Bien entendu c’est off, the first of the essays getting high profile in 2003, was publicised thanks to a soap opera trick. In a few allusive lines, its author Daniel Carton discloses that Valéry Giscard d’Estaing is said to have a hidden son with a member of the European Parliament. The leak remained a rumour because no media investigated on this case of blurred line between private and public life. It created turmoil, however, because the mother may have been elected thanks to her affair with the former President.

Daniel Carton was already known as a former political editor for Le Monde, but without the paragraph on “VGE’s son”, his book would have hardly got so much attention. The content of his testimony is much richer and instructive than a list of gossip news, however, for reasons which do not get the attention of Paris media circles. The veteran journalist makes for instance a fascinating description of his career switches, after starting as a local reporter in a Northern France daily. Though his personal account was presented as a criticism of French journalists, most reviewers only covered it like tabloid news.

The book on Paris main journalism school - the “Centre de formation des journalistes (CFJ) - located near Le Figaro and Agence France Presse head offices, has some similarities with Bien entendu c’est off. It is also a compelling, well-written testimony by a young journalist, this time, illustrated with funny cartoons. CFJ’s alumnus François Ruffin recalls for instance that he was practically never asked to write long articles during the two years he spent in this institution. His Little soldiers of journalism leaves an impression of boredom at CFJ, hardly felt by students at Columbia graduate school of journalism, for instance (its counterpart on the other side of the Atlantic Ocean). This and other points, more central for a true criticism of the French journalistic culture, were not discussed, however.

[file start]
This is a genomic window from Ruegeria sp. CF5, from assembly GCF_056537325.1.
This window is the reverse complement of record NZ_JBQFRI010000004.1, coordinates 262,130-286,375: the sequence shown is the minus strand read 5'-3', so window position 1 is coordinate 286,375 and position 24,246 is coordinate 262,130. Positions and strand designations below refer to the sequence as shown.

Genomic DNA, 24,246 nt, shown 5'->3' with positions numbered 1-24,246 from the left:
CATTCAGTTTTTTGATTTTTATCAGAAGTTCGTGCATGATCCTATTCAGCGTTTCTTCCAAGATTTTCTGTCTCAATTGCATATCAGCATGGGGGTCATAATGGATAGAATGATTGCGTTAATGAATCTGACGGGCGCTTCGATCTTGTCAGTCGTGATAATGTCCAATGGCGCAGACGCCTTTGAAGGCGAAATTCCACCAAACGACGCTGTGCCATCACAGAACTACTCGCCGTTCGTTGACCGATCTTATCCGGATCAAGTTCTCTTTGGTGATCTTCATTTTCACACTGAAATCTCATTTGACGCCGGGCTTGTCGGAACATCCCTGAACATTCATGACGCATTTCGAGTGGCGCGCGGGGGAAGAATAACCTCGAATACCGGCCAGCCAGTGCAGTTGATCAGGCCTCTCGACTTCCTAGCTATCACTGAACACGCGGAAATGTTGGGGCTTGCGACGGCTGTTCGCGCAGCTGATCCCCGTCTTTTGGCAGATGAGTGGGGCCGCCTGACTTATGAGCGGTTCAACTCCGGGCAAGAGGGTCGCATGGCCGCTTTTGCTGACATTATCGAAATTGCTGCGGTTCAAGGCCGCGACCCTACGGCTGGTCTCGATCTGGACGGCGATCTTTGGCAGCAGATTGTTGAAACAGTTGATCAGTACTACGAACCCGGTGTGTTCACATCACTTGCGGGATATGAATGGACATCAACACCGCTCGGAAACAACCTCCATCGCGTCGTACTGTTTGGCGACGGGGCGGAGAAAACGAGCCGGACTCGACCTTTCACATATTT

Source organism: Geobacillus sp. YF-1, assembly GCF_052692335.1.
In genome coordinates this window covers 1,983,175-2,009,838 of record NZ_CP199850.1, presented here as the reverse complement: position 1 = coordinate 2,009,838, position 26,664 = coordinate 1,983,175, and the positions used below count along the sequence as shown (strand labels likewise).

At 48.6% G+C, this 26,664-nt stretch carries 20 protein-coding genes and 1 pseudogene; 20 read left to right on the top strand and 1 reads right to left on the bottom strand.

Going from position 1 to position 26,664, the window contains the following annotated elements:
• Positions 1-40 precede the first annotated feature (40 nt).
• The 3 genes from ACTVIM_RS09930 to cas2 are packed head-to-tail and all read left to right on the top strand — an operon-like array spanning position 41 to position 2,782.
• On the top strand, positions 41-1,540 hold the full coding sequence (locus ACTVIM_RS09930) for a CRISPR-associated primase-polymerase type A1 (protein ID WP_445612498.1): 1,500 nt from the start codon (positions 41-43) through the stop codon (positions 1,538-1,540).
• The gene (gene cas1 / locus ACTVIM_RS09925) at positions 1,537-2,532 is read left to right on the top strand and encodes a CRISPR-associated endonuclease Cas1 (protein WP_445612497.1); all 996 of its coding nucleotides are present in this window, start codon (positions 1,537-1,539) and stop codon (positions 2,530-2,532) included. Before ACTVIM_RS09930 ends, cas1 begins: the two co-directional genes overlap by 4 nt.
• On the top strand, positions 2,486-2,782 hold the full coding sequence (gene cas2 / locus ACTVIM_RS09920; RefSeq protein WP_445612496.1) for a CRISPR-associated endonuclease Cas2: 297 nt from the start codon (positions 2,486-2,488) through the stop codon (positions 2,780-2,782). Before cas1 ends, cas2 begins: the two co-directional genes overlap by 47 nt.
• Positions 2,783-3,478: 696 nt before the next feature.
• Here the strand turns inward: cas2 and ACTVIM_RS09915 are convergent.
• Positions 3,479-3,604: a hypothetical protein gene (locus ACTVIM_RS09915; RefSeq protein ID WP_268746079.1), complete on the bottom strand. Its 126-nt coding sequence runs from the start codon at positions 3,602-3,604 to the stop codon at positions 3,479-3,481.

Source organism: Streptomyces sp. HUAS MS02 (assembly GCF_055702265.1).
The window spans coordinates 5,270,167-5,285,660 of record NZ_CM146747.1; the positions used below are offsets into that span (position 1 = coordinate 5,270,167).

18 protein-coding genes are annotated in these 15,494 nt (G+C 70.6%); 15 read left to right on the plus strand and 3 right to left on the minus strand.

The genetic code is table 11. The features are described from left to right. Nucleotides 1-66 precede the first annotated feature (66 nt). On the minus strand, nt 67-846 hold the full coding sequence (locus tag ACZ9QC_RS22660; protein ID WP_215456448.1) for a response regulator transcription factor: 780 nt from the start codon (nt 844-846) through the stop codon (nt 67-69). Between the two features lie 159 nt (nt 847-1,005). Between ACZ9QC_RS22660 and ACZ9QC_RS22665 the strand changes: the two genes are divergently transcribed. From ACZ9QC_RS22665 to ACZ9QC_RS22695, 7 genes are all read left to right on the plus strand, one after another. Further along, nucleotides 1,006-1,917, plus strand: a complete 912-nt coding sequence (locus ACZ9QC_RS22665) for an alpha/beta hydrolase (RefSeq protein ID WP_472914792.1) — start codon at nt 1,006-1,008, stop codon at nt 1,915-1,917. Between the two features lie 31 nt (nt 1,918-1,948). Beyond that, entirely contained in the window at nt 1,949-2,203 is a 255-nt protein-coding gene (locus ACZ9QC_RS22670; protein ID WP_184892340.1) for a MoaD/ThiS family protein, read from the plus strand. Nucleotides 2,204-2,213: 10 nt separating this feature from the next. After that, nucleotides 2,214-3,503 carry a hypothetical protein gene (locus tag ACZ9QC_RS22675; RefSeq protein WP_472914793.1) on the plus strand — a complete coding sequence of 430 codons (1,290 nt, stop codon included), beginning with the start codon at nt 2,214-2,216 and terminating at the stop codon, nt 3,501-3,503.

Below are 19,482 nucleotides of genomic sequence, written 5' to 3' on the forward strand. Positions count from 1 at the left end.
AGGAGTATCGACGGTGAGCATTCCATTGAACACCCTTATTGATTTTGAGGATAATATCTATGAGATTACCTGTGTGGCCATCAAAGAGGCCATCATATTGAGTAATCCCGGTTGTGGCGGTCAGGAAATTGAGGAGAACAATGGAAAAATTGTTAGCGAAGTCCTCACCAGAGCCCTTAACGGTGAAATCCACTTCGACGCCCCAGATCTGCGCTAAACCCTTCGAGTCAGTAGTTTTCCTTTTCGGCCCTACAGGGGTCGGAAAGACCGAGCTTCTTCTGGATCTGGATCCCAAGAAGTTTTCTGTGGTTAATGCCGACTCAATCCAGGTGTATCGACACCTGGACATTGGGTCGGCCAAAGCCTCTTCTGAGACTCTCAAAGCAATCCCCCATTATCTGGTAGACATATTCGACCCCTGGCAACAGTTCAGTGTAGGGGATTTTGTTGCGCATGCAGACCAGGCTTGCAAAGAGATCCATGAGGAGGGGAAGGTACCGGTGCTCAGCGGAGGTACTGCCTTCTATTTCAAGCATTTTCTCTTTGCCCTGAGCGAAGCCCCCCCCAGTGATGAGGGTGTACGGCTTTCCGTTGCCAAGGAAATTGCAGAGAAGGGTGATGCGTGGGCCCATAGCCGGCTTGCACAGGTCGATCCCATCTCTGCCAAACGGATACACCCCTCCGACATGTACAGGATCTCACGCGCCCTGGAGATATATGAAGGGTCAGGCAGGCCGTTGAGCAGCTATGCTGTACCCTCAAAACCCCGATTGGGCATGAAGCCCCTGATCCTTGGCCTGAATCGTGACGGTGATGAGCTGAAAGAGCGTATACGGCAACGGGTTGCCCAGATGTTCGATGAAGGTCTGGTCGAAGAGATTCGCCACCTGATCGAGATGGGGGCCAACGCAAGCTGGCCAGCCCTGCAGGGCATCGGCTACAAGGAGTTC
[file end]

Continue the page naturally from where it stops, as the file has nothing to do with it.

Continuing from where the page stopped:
Like Carton’s, Ruffin’s disillusion with France’s regional press is another interesting aspect of his professional experience, and mainstream media ignored it too. His personal and partial assault on CFJ, a school from where only tens of would-be reporters graduate every year, does not directly concern mainstream France. But The little soldiers of journalism was presented as a general criticism of the French press, because it scorns one of its landmark institutions. It also lies on the assumption that financial pressure - capitalism and conservatism in other words – is the predominant gene of bad behaviour in our editorial rooms. Many politically correct and anti-globalization voices - dominant in French media studies - praised it only for this aspect of the essay, like monthly Le Monde diplomatique which published long extracts. However, this description of one of the two top French journalism schools is so radical and excessive, that it was relatively harmless for the industry.